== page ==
Displaying items by tag: Disabilities - CLARO

THE ROLE OF CHILD WELFARE PROFESSIONALS AND PARTNERS

CANTASD is funded by the Office on Child Abuse and Neglect, Children’s Bureau, Administration on Children, Youth and Families, Administration for Children and Families, U.S. Department of Health and Human Services, under Contract No. HHSP233201400025C. The comments and information shared in this report do not represent the official views of, or endorsement by, CANTASD, the Children’s Bureau, ACYF, ACF, or HHS. Child welfare professionals and partners often work with highly vulnerable children and youth—those who have, or are at risk of, developmental disabilities or delays. Early identification of developmental disabilities or delays is critical for a child’s health and well-being. When disabilities and delays are caught early, steps can be taken to improve the child’s short- and long-term outcomes. Early identification and intervention also can reduce family stress and ensure that parents have the help they need to support their children effectively. Child welfare professionals and partners play an important role in this effort.

This brief provides information on the importance of early identification of developmental disabilities and delays and how the Centers for Disease Control and Prevention’s (CDC’s) “Learn the Signs. Act Early.” resources and tools can support child welfare professionals, parents, and caregivers in early identification and intervention. Additional resources around early childhood development, screening, and support for parents are also included.

https://cantasd.acf.hhs.gov/wp-content/uploads/CDC-Learn-Signs_508.pdf

 

Published in Children's Justice Act

Disability, Race and Reasons: What We Know, and Don't Know, About Disparity in School Discipline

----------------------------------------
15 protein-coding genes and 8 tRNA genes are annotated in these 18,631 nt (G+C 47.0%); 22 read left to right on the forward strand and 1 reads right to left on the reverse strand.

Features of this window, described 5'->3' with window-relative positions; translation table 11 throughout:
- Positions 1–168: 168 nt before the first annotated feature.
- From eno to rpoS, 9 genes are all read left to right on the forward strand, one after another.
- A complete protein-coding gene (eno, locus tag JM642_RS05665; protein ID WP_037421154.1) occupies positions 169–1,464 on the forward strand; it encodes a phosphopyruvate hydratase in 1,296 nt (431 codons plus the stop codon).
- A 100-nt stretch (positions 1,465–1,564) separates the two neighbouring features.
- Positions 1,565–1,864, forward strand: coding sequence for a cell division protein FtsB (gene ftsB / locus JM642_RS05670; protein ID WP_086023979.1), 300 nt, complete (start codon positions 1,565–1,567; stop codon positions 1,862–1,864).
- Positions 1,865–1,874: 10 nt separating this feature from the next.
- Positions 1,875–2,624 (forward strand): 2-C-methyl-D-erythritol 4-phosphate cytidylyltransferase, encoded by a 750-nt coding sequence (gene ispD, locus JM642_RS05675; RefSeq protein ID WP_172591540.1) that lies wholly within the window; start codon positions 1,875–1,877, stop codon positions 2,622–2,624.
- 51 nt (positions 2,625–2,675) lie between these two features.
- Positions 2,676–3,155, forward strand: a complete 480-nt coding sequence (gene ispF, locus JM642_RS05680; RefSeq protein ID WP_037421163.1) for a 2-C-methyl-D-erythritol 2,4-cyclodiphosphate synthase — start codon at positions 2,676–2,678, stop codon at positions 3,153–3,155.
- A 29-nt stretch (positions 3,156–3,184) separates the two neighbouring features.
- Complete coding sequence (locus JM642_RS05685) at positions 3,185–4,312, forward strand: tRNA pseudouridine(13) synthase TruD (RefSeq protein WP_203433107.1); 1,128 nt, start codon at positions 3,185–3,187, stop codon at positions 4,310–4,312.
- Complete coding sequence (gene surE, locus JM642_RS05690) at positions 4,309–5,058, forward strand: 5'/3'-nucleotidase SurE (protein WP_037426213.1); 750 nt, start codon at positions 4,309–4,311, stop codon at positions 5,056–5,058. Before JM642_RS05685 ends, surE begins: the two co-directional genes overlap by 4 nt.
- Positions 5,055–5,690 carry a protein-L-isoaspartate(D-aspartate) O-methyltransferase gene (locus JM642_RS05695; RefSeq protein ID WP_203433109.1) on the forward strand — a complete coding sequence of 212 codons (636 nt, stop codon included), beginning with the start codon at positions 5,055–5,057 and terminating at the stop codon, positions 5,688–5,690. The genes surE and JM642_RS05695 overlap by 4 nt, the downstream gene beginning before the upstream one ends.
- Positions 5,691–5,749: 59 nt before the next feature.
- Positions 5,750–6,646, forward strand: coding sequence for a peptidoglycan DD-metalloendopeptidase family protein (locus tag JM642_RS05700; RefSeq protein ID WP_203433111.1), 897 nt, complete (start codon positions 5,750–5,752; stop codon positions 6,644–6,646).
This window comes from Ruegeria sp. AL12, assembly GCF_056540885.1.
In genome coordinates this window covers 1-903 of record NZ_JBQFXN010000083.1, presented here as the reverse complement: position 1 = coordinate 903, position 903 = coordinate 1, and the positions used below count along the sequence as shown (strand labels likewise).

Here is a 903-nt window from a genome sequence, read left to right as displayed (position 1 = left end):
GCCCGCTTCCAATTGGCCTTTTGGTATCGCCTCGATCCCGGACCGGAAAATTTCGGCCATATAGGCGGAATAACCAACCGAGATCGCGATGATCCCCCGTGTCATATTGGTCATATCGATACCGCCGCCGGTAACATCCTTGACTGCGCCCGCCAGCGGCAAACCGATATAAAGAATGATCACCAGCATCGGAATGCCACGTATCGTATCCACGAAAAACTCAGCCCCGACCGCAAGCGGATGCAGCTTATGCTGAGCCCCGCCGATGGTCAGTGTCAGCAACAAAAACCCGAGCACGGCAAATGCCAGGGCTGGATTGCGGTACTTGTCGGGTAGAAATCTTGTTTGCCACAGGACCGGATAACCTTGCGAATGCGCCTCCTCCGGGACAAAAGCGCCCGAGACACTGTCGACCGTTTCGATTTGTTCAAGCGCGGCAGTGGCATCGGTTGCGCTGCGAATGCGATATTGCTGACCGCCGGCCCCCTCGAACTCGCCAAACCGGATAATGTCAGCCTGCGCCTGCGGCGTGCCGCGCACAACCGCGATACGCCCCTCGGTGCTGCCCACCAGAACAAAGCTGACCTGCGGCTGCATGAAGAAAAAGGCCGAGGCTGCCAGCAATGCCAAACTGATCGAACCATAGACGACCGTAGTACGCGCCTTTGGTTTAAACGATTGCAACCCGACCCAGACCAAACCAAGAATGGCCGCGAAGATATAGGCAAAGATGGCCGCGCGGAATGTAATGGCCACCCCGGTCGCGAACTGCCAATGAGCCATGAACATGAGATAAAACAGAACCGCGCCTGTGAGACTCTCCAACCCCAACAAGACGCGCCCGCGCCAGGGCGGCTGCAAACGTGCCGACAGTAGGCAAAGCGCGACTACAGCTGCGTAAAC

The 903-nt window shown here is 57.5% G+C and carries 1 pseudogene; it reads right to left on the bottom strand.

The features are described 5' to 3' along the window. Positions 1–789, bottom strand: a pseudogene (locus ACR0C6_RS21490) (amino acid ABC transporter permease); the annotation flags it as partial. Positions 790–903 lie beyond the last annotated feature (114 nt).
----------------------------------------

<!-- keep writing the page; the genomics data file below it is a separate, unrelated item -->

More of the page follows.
Chronicle of Social Change - April 18, 2018

The Government Accountability Office (GAO) released a report this month on school discipline with a topline finding that "black students, boys and students with disabilities were disproportionately disciplined (e.g., suspensions and expulsions) in K-12 public schools." Education officials in California told GAO that "homeless and foster youth frequently miss school because of all the transitions and instability in their lives." In Texas, the report said, "officials also reported attendance issues with students who are homeless or in foster care because they lack transportation and clothing."

Report: Discipline Disparities for Black Students, Boys, and Students with Disabilities: https://www.gao.gov/assets/700/690828.pdf

https://chronicleofsocialchange.org/youth-services-insider/disability-race-reasons-know-dont-know-disparity-school-discipline/30516

The US Department of Health and Human Services, Administration for Children and Families and Office for Civil Rights have compiled documents that provide guidance to ensure that child welfare agencies and state court systems are aware of their responsibilities to protect the civil rights of children and families in the child welfare system. The attached documents will address policy for Title VI, Disabilities, and Disproportionality issues.

Group Decisions Benefit Kids With Disabilities

Medpage Today - May 29, 2017

Shared decision-making (SDM) involving patients and physicians to develop treatment plans should always be used for children with disabilities, stated a clinical report from the Academy of Pediatrics. The report specifically suggested the practice for children with acquired and developmental disabilities, intellectual disabilities, neurodevelopmental disabilities, and those in the state foster care system with intellectual or developmental disabilities.

Report: Shared Decision-Making and Children With Disabilities: Pathways to Consensus: http://pediatrics.aappublications.org/content/early/2017/05/25/peds.2017-0956